2. PEG Ratio < 1:  PEG Ratio =PE RatioEarnings growth rate    A price-to-earnings growth (PEG) ratio is a valuation metric that compares a company’s stock price to its earnings growth rate. It is calculated by dividing the stock PE ratio by the company’s earnings per share (EPS) growth rate.  A PEG ratio of less than 1 indicates that the company is undervalued, as its stock price is lower than its earnings growth rate. Companies with a PEG ratio of less than 1 are often considered to be good investment opportunities, as they are expected to grow their earnings at a faster rate than their stock price.
  3. Debt to equity <0.5: The debt to equity ratio measures the total debt of the company to the shareholder’s equity. The purpose of this criteria is to filter companies with comparatively lesser debt. If a company has large debt then a large portion of its earnings will be used for interest payment for that debt which leaves the company with little cash. The more cash the company has, the easier it will be to manage its operations during downturns. The company can also use this extra cash for CAPEX which will further improve the operations (Sales) of the company.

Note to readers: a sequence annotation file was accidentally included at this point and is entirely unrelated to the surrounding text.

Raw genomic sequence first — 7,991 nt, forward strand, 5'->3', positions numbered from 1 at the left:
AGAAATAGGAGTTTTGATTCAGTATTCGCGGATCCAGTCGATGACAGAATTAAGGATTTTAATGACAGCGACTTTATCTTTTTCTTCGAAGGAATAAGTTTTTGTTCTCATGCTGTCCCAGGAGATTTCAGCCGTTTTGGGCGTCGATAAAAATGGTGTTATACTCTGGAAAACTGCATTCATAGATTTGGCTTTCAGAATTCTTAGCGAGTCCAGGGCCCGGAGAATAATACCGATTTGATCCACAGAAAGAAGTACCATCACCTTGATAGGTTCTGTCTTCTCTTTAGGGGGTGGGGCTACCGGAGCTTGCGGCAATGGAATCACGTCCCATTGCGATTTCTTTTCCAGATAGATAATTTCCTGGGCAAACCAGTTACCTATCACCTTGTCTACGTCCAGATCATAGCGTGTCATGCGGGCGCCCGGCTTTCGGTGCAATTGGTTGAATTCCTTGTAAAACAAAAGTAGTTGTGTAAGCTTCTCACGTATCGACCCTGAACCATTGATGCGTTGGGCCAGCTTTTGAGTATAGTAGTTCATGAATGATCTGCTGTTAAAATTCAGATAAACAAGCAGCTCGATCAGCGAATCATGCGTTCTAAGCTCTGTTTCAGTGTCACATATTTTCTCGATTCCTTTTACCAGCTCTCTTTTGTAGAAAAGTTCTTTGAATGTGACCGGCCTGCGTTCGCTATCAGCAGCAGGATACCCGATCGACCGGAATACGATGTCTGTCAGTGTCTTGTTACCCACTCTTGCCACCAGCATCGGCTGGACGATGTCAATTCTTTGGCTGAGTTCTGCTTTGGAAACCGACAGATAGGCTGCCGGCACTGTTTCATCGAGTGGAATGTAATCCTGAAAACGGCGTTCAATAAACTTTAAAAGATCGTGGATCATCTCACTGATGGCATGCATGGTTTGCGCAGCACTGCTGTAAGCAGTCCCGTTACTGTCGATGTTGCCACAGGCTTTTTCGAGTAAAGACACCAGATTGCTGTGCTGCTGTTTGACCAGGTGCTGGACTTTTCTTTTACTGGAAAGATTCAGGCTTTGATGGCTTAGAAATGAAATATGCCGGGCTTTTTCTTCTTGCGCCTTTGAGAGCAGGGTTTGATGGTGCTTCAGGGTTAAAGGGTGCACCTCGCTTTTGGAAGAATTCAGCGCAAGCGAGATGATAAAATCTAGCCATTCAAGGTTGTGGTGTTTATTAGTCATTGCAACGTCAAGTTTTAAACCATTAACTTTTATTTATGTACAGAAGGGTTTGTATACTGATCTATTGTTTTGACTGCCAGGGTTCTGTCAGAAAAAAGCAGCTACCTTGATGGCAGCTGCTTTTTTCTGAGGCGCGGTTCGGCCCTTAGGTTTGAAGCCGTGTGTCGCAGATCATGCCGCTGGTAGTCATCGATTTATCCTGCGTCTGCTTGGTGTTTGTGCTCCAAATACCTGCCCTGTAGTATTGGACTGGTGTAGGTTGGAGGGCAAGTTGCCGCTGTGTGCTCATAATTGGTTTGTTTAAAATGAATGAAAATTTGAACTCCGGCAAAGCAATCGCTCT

4. Pledged percentage <5: The pledged percentage refers to the proportion of a company’s shares that have been pledged as collateral for loans or other purposes. Generally pleading is seen as a last resort for raising funds for emergency situations. If a promoter is pledging the shares then it means that he is left with no other option to raise funds. Pledging shares is a sign of low credibility, poor cash flow, inability to meet necessary requirements, and high debt. It helps identify companies with more stable ownership structures and potentially reduces the likelihood of forced share sales.
  5. Average return on equity 5Years >15: Return on equity tells us about how much profit the company was able to generate on the shareholder’s equity. If the average ROE of a company is more than 15% for the last 5 years then it means the company generates healthy profits relative to the capital invested by shareholders. A high ROE indicates that the company efficiently utilizes its resources and is considered a positive attribute of a good company. Here you should check that ROE each year is not fluctuating too much. 
YearROE (Company-1)ROE (Company-2)